Chicken Anchovy

Simple Tips for Nutrition Month

March is National Nutrition Month, but really, every month should be Nutrition Month! Approximately 90% of Canadians state that they “try to eat healthier, but would like to do better.”

By: Kelly Atyeo, B.A.Sc., M.H.Sc., P.H.Ec.

March is National Nutrition Month, but really, every month should be Nutrition Month! Approximately 90% of Canadians state that they “try to eat healthier, but would like to do better.”1 We are a very health-focused nation, but often knowing what foods are healthy doesn’t translate into healthy eating behaviours.

The key is to “eat for wellness,” finding healthy foods that fit your specific needs and lifestyle and making them taste good in simple meal ideas.

Below are 3 simple tips that you can use throughout Nutrition Month to bring focus on healthy eating to your entire family:

1. Make Healthy Taste Good

Taste is the most important predictor of food choice2; make sure nutritious is also delicious!

The best way to do this is by adding flavour to food. Typically, flavour is given to food by adding (a) butter/fat and (b) salt. Not in your healthy kitchen though!

Try adding flavour in the following ways:

  • Spice it up. Use oregano, thyme, basil, parsley, and coriander to boost up the flavour in your dishes. If you like heat, use chipotle peppers or spicy curry powder.
  • Make a marinade. Meat and vegetables can be marinated to infuse flavour into them. A marinade will make meats tender and vegetables more exciting!
  • Add interest. Sometimes a side dish of dark-leafy greens, beans, or broccoli can be a little bit dull for the more gourmet guest at the table. Adding balsamic or lemon juice and olive oil will liven up your greens.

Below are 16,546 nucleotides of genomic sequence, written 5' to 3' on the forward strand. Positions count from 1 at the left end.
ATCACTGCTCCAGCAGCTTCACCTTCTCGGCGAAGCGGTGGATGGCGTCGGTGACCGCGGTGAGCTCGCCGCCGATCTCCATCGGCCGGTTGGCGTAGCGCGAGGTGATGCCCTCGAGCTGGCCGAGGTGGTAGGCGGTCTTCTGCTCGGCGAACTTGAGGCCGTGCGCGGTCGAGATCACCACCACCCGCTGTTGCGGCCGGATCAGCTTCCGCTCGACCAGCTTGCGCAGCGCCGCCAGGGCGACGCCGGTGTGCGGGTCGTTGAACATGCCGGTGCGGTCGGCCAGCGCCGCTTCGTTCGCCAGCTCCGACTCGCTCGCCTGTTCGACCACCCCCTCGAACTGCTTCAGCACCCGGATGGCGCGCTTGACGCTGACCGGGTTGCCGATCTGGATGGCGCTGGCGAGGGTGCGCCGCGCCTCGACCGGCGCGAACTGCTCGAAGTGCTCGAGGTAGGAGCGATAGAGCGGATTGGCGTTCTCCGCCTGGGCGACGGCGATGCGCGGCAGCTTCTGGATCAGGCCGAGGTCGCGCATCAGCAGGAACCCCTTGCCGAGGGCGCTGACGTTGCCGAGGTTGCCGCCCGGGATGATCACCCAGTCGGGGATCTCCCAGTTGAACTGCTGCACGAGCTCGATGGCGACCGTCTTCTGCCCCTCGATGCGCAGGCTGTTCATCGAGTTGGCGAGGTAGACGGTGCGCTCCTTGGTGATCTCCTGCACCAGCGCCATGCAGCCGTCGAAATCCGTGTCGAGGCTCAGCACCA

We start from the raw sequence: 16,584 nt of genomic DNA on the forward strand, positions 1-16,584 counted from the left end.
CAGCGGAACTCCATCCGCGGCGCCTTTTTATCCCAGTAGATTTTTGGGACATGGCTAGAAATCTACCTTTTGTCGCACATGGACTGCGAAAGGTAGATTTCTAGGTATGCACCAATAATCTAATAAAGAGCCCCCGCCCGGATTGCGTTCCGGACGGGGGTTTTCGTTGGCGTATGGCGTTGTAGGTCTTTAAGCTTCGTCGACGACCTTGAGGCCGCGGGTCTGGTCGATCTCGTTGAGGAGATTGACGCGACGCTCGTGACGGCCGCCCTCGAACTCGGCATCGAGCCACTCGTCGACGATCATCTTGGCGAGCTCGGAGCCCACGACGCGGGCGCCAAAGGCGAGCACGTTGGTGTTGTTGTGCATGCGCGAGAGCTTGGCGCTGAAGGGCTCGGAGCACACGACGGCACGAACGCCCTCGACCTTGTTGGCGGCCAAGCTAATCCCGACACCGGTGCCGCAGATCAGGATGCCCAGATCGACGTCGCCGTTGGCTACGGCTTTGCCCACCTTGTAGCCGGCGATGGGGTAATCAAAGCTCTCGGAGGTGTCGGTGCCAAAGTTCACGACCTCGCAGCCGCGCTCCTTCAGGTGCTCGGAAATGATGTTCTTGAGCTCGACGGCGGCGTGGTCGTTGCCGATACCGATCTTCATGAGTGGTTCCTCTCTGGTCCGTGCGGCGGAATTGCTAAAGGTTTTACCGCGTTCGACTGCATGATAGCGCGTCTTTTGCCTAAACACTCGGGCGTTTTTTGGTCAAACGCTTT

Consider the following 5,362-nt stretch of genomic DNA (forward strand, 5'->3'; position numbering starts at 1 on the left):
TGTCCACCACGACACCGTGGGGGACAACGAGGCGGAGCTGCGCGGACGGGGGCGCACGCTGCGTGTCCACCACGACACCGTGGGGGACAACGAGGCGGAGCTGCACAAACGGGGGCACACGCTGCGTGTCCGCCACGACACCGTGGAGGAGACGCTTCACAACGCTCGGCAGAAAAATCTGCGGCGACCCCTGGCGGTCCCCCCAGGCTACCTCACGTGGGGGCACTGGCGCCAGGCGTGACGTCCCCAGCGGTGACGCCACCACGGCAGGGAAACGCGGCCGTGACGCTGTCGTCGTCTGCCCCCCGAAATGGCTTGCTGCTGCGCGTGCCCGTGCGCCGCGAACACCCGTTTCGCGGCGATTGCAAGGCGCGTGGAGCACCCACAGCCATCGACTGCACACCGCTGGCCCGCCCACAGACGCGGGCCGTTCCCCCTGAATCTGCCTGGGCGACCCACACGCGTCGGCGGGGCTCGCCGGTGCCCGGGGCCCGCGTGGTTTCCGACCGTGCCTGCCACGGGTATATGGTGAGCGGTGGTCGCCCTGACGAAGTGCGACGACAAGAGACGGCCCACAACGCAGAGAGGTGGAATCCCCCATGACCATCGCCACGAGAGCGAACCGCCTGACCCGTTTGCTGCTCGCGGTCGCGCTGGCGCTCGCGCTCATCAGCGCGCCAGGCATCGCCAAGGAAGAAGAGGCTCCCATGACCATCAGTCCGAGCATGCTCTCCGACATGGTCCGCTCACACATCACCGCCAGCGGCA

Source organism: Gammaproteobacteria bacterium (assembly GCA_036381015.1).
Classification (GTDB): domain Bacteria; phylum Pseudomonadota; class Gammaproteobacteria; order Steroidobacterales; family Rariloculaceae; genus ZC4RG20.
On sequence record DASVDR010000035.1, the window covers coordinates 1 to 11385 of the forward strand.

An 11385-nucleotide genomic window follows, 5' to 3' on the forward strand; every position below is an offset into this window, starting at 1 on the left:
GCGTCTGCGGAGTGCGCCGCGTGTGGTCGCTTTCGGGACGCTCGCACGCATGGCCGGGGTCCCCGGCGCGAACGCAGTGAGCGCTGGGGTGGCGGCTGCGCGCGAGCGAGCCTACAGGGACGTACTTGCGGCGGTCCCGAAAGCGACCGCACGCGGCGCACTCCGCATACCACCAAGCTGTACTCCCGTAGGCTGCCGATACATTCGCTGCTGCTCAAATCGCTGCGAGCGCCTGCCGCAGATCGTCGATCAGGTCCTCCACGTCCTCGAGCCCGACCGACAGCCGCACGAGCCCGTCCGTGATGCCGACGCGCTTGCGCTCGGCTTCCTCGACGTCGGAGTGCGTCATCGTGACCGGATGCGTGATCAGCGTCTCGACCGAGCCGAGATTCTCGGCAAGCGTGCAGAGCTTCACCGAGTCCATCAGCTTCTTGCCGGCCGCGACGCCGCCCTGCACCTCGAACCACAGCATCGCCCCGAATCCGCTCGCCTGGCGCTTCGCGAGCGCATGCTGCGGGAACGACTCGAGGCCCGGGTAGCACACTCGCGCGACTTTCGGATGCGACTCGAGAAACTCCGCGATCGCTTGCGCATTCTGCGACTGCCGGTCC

2. Read the Label

All the nutrition messages and labels on packaging in the grocery store (although sometimes helpful) can make you wish your fridge would choose what’s healthy for you! There is a lot of information on food packages in Canada, including a Nutrition Facts Panel, Ingredient List and Health Claims to name a few.

Although Health Claims such as “Low in trans fats” are great to build awareness of a specific attribute of a product – they do not tell the whole story. Focus on the Nutrition Facts Panel and Ingredient List.

The Nutrition Facts Panel is the best indication of what nutrients are in the serving of food that you are selecting.

This link provides you with information on how to use a Nutrition Facts table to make healthy shopping decisions.

The Ingredient List will let you know what is actually IN the product. The ingredients are listed in descending order based on weight3. For example, if salt is the second ingredient appearing on the ingredient list, the product most likely contains a lot of salt (or sodium).

3. Make a Healthy Meal Plan

The entire family needs to commit to healthy meal making throughout the week. This can be done through planning to make meals in large batches, slow cookers, and making the most of your leftovers.

Here are a few quick healthy meals:

Chicken Chili

This can be made early in the week as a base for multiple meals. Make a larger amount and use the leftovers for Tacos the next night! Click here for more ways to use chicken chili leftovers,

Lemon Roasted Chicken

Make a roast chicken a staple part of your weekly meal planning regime. You can keep it in the fridge and use leftovers for chicken Caesar salads or chicken and rice dishes.

Broccoli, Chicken & Pesto Rotini Salad

If you are making this pasta dish for dinner – make enough pasta so you can use the leftovers for school or work. Try making a leftover Greek-Style Pasta Salad by adding some grape tomatoes, parsley, black olives, and feta.

References:

  1. Ipsos. (2005). Canadians on Healthy Eating. Retrieved December 14, 2012
  2. Goodman, S., Hammond, D., Pillo-Blocka, Glanville, T. & Jenkins, R. (2011). Use of Nutritional Information in Canada: National Trends between 2004 and 2008. Journal of Nutrition Education and Behaviour, 43, 356-365. Retrieved December 18, 2012
  3. Canadian Food Inspection Agency. (2011). Basic Labelling Requirements. Retrieved December 18, 2012

 

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